"Composed by Vancouver’s Jocelyn Morlock and performed by the Vancouver Symphony Orchestra with cello soloist Ariel Barnes, it was a highly charged and emotional performance. As he dove into the three-movement concerto, with a score featuring winds, horns, harp, percussion and strings, Barnes’s cello wound through jarring codas and vibrant passacaglias before reaching its dramatic conclusion, evoking a lucid dream: a kind of “waking dream” where the dreamer has some control over the narrative."
"...rising star (Ariel) Barnes..."
Edward Elgar’s Cello Concerto is heard all the time, but not heard like it was with the combination of cellist Ariel Barnes and conductorBramwell Tovey. The pair’s interpretation was something quite extraordinary. Both were happy to indulge Elgar’s swagger as well as his sentiment, plumbing the work’s deepest feelings and never, ever, shying away from its almost stifling sense of melancholy and loss.
The myriad ways this was accomplished would gain nothing by the telling, but this remarkable concerto pairing immediately brings to mind the Tovey/James Ehnes collaboration on Elgar’s Violin Concerto last season. How profligate it would be to lose both as one-time only events; if anything in recent VSO memory needs to be preserved on disc, it is these two Elgar performances.
The Vancouver Sun
engaging performance by cellist ariel barnes leaves mco fans wanting more
One of the hallmarks of the Manitoba Chamber Orchestra has always been its savvy programming that balances well-loved chestnuts with modernistic fare. It also knows how to present newer artists that its loyal audiences regularly fall in love with.
The concert showcasing guest cellist Ariel Barnes Tuesday night again proved the point.
Hailed for his luscious tone and technical prowess, the rising star has served as principal cellist for the Vancouver Symphony Orchestra (Bramwell Tovey, conductor) since January 2013. He’s also been recently selected by the CBC as one of six Canadian cellists for its celebrated Canadian Bach Cello Suite Project.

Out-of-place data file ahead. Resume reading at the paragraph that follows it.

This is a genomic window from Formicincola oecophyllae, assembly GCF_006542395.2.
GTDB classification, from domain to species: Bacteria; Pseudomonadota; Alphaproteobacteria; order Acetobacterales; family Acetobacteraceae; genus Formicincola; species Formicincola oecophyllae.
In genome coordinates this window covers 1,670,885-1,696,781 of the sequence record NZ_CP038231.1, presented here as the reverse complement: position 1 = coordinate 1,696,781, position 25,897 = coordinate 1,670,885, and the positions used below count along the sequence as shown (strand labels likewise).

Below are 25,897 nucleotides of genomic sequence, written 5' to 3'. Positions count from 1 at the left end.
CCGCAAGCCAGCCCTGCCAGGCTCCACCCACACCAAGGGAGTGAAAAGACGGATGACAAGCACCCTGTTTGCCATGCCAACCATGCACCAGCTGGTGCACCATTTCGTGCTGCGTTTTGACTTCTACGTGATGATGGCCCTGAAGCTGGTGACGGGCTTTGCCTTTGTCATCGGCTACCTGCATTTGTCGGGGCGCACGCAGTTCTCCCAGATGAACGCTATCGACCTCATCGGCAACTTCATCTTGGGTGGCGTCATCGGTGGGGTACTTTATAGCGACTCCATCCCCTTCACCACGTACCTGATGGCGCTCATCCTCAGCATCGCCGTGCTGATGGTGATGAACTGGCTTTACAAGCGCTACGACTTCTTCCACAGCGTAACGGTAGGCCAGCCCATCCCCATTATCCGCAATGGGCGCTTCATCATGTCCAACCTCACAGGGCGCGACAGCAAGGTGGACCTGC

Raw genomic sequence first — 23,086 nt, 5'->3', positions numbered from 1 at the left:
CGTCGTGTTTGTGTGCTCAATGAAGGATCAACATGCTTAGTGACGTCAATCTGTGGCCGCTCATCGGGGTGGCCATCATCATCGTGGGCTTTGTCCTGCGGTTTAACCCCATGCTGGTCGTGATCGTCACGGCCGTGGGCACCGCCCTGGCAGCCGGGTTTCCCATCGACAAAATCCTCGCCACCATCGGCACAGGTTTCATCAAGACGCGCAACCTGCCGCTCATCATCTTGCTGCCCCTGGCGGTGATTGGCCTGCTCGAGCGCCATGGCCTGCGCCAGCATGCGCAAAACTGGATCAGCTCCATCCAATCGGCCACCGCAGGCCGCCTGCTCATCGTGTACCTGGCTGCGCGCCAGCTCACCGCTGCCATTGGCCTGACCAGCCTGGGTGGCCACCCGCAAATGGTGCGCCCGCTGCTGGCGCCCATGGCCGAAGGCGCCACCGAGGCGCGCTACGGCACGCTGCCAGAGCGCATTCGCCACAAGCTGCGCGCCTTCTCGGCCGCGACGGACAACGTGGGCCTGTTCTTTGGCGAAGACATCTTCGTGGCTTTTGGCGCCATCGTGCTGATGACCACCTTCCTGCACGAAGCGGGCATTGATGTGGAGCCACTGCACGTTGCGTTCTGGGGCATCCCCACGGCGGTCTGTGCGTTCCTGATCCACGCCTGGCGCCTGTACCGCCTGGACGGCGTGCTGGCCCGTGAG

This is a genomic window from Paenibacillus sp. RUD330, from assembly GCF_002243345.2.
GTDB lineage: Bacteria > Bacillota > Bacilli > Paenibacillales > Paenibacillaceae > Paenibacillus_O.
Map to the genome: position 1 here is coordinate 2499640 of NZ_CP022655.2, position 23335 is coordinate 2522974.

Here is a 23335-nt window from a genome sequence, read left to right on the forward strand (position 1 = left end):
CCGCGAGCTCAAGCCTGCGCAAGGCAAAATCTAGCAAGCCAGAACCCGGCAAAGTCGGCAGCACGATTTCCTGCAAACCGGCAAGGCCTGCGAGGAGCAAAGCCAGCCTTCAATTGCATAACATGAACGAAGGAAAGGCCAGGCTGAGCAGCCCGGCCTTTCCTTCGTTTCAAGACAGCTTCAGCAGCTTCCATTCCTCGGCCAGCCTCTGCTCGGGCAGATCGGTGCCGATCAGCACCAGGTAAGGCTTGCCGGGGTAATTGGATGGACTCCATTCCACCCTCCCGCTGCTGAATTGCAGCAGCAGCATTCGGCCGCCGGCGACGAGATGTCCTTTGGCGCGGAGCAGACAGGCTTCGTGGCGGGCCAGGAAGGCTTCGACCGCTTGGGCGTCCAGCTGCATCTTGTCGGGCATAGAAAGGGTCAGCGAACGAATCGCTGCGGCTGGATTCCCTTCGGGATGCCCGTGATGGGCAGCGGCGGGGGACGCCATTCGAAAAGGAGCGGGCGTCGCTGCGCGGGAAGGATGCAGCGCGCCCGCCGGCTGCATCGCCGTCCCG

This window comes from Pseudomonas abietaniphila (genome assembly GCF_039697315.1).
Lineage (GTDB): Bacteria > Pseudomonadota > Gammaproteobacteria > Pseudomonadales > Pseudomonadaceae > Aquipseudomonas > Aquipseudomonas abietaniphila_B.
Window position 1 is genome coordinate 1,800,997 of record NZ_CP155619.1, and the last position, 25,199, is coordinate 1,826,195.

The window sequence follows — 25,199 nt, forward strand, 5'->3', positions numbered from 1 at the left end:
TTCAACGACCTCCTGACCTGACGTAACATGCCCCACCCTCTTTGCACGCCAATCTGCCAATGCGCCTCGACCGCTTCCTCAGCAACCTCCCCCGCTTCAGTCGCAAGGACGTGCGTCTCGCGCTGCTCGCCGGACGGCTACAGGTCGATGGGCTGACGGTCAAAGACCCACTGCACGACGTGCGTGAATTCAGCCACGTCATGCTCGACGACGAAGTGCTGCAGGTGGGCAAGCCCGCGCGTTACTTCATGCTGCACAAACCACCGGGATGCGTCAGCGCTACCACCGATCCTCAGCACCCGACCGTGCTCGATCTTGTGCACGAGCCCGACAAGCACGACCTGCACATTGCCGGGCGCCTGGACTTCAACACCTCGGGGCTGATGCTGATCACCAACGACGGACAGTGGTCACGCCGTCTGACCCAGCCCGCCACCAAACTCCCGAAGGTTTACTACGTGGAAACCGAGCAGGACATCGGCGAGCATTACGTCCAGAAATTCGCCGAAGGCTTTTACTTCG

The program led by Anne Manson opened with an excerpt from Ernest Bloch’s three-part From Jewish Life (1924). Barnes immediately infused its first movement Prayer with soulful longing — albeit somewhat restrained — that at first seemed a plea not born of passion, but world-weary resignation. However a great artist is one that paces with an eye on the whole, so that his final declamatory bursts gained greater strength by contrast.
Barnes also treated us to a classical confection: Haydn’s Cello Concerto No. 2 in D Major, H.VIIB:2 that brims with sunny spirits as much as technically treacherous passagework.
After a leisurely introduction in Allegro moderato by the now expanded orchestra, the cellist once again leapt in with ease, navigating its series of double stops underscored by lyrical phrasing.
A warmly engaging performer — just what MCO audiences love— Barnes often beamed at the other musicians, communicating infectious joy to all those around him. A highlight proved to be his cadenza that scaled the heights before plummeting back to tonal depths.
The Adagio allowed greater opportunity to hear his honeyed tone emanating from his 1730 New-land Johannes Franciscus Celoniatus cello from Turin, Italy, on loan to him for three years courtesy of the 2012 Canada Council Instrument Bank Competition.
Then it became time for the rollicking Rondo that steadily grows in complexity. Barnes showed us his dramatic side as the folksy theme temporarily veered into minor key territory, before finally returning to its buoyant self including lightning speed figuration....Hopefully this dynamic performer will return — and soon.
Winnipeg Free Press
“The sold-out house on Tuesday was one of the quieter and certainly more attentive audiences I’ve encountered in recent months…Britten’s demands on his instrumentalist are considerable, but always well thought out and idiomatic. Writing for a performer of Rostropovich’s stature inspired Britten to create music of commensurate status. Barnes negotiated the virtuoso detail with considerable aplomb. He has a big sound—when he needs it—and an extensive palette of attractive string colours. His assimilation of Britten’s often enigmatic style was mature; there was no sense of effects for the sake of effects, no untoward theatrics or cuteness. His readings were bold and thoughtful and his spoken introductions on target. In all, an evening of serious music-making given additional lustre by a fresh and creative presentation.”
The Vancouver Sun